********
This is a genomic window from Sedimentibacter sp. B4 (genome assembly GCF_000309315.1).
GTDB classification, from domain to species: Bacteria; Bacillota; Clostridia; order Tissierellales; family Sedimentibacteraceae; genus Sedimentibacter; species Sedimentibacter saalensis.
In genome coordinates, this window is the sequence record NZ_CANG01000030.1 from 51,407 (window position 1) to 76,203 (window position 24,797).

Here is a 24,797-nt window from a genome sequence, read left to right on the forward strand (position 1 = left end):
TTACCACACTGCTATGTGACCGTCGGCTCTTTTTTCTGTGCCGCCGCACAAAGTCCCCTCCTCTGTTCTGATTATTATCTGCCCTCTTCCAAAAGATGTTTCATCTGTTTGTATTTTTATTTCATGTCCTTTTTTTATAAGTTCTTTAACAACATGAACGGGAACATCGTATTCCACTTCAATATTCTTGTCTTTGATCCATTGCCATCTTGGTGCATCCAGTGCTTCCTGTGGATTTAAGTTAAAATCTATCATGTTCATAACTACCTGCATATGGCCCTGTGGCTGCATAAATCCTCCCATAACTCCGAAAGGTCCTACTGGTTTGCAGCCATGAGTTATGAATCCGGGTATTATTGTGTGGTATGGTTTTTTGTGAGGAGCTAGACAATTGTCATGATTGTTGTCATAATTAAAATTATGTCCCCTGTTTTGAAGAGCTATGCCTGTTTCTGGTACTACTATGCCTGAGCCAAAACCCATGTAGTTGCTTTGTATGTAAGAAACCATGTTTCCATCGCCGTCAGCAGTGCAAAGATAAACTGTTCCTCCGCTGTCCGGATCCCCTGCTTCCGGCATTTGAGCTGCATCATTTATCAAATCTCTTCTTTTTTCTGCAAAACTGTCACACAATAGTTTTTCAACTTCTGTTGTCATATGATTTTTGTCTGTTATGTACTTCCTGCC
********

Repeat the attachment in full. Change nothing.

This is a genomic window from Sedimentibacter sp. B4 (genome assembly GCF_000309315.1).
GTDB classification, from domain to species: Bacteria; Bacillota; Clostridia; order Tissierellales; family Sedimentibacteraceae; genus Sedimentibacter; species Sedimentibacter saalensis.
In genome coordinates, this window is the sequence record NZ_CANG01000030.1 from 51,407 (window position 1) to 76,203 (window position 24,797).

Here is a 24,797-nt window from a genome sequence, read left to right on the forward strand (position 1 = left end):
TTACCACACTGCTATGTGACCGTCGGCTCTTTTTTCTGTGCCGCCGCACAAAGTCCCCTCCTCTGTTCTGATTATTATCTGCCCTCTTCCAAAAGATGTTTCATCTGTTTGTATTTTTATTTCATGTCCTTTTTTTATAAGTTCTTTAACAACATGAACGGGAACATCGTATTCCACTTCAATATTCTTGTCTTTGATCCATTGCCATCTTGGTGCATCCAGTGCTTCCTGTGGATTTAAGTTAAAATCTATCATGTTCATAACTACCTGCATATGGCCCTGTGGCTGCATAAATCCTCCCATAACTCCGAAAGGTCCTACTGGTTTGCAGCCATGAGTTATGAATCCGGGTATTATTGTGTGGTATGGTTTTTTGTGAGGAGCTAGACAATTGTCATGATTGTTGTCATAATTAAAATTATGTCCCCTGTTTTGAAGAGCTATGCCTGTTTCTGGTACTACTATGCCTGAGCCAAAACCCATGTAGTTGCTTTGTATGTAAGAAACCATGTTTCCATCGCCGTCAGCAGTGCAAAGATAAACTGTTCCTCCGCTGTCCGGATCCCCTGCTTCCGGCATTTGAGCTGCATCATTTATCAAATCTCTTCTTTTTTCTGCAAAACTGTCACACAATAGTTTTTCAACTTCTGTTGTCATATGATTTTTGTCTGTTATGTACTTCCTGCC